PARIS (Reuters) – L’Oreal <OREP.PA> is rolling out organic skincare treatments at its Garnier brand as it looks to lift sales in its sluggish mass market unit, tapping a growing demand for more naturally-sourced products that is upending industries from cosmetics to food.
The French beauty firm has been investing like peers in bio-friendly ointments to make headway in a fast-growing niche still dominated by small, specialised companies that got a headstart on larger rivals.
But the launch is also part of efforts to revitalise the group’s consumer products division, where growth is slow compared to its thriving luxury brands such as Lancome.
Momentum has faltered in the division even as its Maybelline make-up and L’Oreal Paris labels do well in markets like China. Its third pillar, Garnier, however, is struggling from a lack of new ranges and its exposure to a tough Brazilian market.
The organic range, which includes anti-ageing creams made from a lavender derivative and lemongrass face cleaners, are due to hit shelves in France and Western Europe as of early 2019, L’Oreal said. It did not comment on whether they would be exported further.
L’Oreal, which also launched an entirely new organic cosmetics range, La Provencale, for the French mass market in October, said it aimed to bring the products to a wide audience, with prices for the Garnier ranges capped at 10 euros (8.71 pounds).
“We saw that there was a gap between what was on offer and very strong demand among consumers for natural, organic products,” said Celine Brucker, head of L’Oreal’s consumer products division for France.
Though still small – organic products made up under two percent of the French cosmetics market in the year to end-September, according to consultancy IRI – it’s one of the fastest growing segments.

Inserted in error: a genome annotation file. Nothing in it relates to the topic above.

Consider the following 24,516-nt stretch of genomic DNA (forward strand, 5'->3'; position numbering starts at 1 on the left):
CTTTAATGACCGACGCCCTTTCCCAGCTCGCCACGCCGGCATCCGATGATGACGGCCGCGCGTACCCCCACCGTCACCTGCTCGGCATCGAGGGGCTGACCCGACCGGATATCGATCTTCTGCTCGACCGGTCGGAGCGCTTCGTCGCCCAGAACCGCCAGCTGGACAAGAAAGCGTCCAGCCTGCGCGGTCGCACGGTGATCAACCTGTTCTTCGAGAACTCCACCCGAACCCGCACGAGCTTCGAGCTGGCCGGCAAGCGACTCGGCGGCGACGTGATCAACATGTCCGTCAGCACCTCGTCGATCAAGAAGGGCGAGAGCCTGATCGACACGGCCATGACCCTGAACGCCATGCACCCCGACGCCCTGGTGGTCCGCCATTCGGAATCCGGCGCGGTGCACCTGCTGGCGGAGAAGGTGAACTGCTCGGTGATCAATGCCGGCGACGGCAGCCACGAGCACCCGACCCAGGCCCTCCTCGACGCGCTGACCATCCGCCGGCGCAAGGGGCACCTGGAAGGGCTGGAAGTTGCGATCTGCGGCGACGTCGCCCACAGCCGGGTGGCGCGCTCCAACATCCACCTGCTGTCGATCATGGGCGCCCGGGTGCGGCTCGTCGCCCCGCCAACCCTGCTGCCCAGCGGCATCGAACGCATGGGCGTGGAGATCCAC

Global sales rose 35.4 percent over that period, compared to a 1.4 percent fall in the broader beauty and hygiene market that also comprises products like sanitary towels, IRI said.
Consumers growing increasingly wary of chemicals in their beauty treatments also have more tools at their disposals to research brands, including mobile phone apps that scan products and list toxic ingredients.
L’Oreal bought vegan beauty manufacturer Logocos Naturkosmetik in August as part of its push, and this year launched its first entirely-plant based hair dye for use by salon professionals.
At one point L’Oreal owned Britain’s The Body Shop, one of the pioneers of ethical and natural cosmetics, but the business struggled as competition in the segment rose and it was sold off last year to Brazil’s Natura Cosmeticos.
The company’s mass market division posted 2.3 percent sales growth in the third quarter, unchanged from three months earlier. CEO Jean-Paul Agon said the performance was “still under what we wanted to achieve”, but added he saw signs of improvement in the months ahead.
(Reporting by Pascale Denis and Sarah White; Editing by Alexandra Hudson)